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Wednesday, September 14, 2005

Heartbreak Hill

Just once I wish someone in the army would show a bit of imagination.

Surely just once we could have run around the hill. Or maybe along the valley floor admiring how big it was from the bottom. But no we had to run up the bloody thing. It doesn't really matter where you are posted there always seems to be a hill nearby.

The hill in Northern Ireland was quite bad as far as hills to run up went. On a scale of one to ten it was bordering on a nine.

It would lull me into a false sense of security with its' gentle angle and appearance of not actually being that big. Then as the lactic acid began to build up in my calves it would unleash hell. The angle would increase and false horizon after false horizon would dash all hopes of the end ever coming. With lungs bursting and legs wobbling I would arrive on the ridge. As the acid began to settle in my calves and my legs feeling like they had doubled in weight it would hit me again. Once on the ridge the way 'back' involved maybe a mile along the ridge. It was an undulating ridge and in profile could have been a sine wave. Short steep bursts of downhill followed by short steep bursts of uphill did little to stop my legs complaining.

Eventually the path to the bottom would appear in sight. A loose shingle path that had more than once sent me skidding down on my arse in a most undignified manner. That didn't matter - we still went hell for leather on the way down - whooping and shrieking like children. Levelling out at the bottom and a slow jog trot back to camp.

I had a love/hate relationship with that hill - I loved to hate it. Cracking view from the top though.


Blogger Hannah said...

It sounds vile. I can't bear being out of breath (which is why I will probably have a heart attack at 35).

I'll be seriously impressed if the army managed to find a hill near 01728 "sounds like a department store" though!

10:44 pm  
Blogger Universal Soldier said...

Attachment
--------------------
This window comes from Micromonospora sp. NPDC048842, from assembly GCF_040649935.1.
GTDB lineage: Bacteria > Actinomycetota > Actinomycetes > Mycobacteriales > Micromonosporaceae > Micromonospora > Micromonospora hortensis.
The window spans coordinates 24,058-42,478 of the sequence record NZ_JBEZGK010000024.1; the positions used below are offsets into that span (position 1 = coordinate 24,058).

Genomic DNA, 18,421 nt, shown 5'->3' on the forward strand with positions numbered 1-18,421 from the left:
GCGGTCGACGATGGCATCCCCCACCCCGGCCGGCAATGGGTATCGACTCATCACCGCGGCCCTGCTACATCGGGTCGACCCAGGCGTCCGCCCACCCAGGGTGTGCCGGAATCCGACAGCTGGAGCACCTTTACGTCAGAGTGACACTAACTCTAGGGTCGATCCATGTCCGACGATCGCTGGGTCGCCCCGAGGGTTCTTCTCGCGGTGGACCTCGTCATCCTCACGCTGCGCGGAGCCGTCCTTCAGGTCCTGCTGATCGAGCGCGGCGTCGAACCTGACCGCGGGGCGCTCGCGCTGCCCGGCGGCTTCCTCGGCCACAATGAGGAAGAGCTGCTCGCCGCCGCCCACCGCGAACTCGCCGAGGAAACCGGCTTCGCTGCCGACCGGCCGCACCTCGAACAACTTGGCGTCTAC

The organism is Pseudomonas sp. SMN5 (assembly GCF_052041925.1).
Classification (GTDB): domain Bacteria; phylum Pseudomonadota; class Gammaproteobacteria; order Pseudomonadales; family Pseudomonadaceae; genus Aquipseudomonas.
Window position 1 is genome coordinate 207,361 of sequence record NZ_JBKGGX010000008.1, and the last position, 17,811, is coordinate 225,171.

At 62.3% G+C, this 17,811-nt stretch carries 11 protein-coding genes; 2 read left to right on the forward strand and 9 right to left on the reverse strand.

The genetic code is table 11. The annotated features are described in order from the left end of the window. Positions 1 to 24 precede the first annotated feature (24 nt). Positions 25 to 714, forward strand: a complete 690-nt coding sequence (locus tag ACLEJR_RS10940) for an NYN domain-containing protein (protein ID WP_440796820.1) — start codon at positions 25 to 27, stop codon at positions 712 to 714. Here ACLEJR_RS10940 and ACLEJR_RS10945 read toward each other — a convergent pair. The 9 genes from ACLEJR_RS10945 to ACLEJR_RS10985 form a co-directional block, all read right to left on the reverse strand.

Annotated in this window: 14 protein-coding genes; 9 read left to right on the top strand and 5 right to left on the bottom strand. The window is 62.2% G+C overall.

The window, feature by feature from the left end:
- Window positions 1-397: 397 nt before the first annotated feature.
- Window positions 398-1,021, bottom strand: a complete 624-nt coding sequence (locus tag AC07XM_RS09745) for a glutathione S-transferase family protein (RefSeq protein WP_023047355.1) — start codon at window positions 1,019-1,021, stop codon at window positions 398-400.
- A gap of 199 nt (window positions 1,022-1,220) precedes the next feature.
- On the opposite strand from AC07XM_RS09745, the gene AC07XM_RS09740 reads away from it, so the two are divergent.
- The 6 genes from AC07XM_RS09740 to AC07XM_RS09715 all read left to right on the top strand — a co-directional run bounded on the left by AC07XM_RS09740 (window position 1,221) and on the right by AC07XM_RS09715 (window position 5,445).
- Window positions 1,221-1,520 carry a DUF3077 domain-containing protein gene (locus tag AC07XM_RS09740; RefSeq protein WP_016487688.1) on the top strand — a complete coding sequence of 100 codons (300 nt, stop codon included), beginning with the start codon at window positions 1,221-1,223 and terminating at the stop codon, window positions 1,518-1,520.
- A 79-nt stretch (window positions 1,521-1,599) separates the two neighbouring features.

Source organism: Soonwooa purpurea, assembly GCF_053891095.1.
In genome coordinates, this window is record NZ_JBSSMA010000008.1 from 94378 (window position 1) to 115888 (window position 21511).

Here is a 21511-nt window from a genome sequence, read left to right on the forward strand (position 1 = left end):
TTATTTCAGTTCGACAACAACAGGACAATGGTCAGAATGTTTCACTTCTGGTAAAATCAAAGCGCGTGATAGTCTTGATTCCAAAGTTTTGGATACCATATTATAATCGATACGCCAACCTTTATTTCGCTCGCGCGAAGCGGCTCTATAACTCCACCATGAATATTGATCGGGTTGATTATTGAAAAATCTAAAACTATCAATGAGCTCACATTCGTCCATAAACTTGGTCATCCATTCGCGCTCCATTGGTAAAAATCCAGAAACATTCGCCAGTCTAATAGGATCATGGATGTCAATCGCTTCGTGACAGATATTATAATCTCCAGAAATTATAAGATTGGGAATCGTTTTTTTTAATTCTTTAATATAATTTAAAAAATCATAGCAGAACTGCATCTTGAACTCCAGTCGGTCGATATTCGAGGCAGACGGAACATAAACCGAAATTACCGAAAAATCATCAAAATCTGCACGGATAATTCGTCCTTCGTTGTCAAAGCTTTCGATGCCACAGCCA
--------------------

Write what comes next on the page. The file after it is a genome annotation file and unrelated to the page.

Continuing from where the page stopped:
Hannah - Hilliest part of the county that place.

6:52 am  
Anonymous dushan said...


Thanks for visiting and commenting on my site.

I don't agree with your subtitle. I think it depends on the army, cause and war. I have done "civil service" here in Germany, and I still would. But today I can imagine that in other conditions I would take stand up to defend something I believe is worth defending. Like: Life.

Keep it up! :-)

5:54 pm  
Blogger greavsie said...

I hate the Hills that then turn into 'other hills' or 'more hills' once you get to the 'top'

5:59 pm  
Blogger The Humanity Critic said...

good post. Just passing through, cool blog.

6:51 pm  
Blogger Sparkling said...

I have never been in the Army, but when I was 9 months pregnant I lived in a town with most locations being on a hill of some kind, making every way I turned a never ending battle.

7:01 pm  
Blogger Hannah said...

I know, but "the hilliest part of Suffolk" is like "the warmest part of Antarctica" or "the most intelligent person in Wales." Ooh, I love to stir...

I see the humanity critic has passed through again!

8:07 pm  
Blogger zilla said...

beatiful post, Soldier.

8:27 pm  
Blogger zilla said...

beatiful post, Soldier.

8:28 pm  
Blogger Graham said...

But, maybe within the routine you get to know things in a different way, y'know... different stimuli and situations are great, but it sounds like u REALLY got to know that hill, lol... and u really bonded with that environment and situation.

I guess it's a bit like the journey u take to work everyday, or to school when u were younger... the way in which our routines forge their way into our memories can feel like an old song we once loved evocative of a time and place.

1:54 am  
Anonymous Z said...

I wouldn't have been able to resist calling that post 'Running Up That Hill' - Kate Bush wouldn't stop singing while I was reading that post.

9:05 am  

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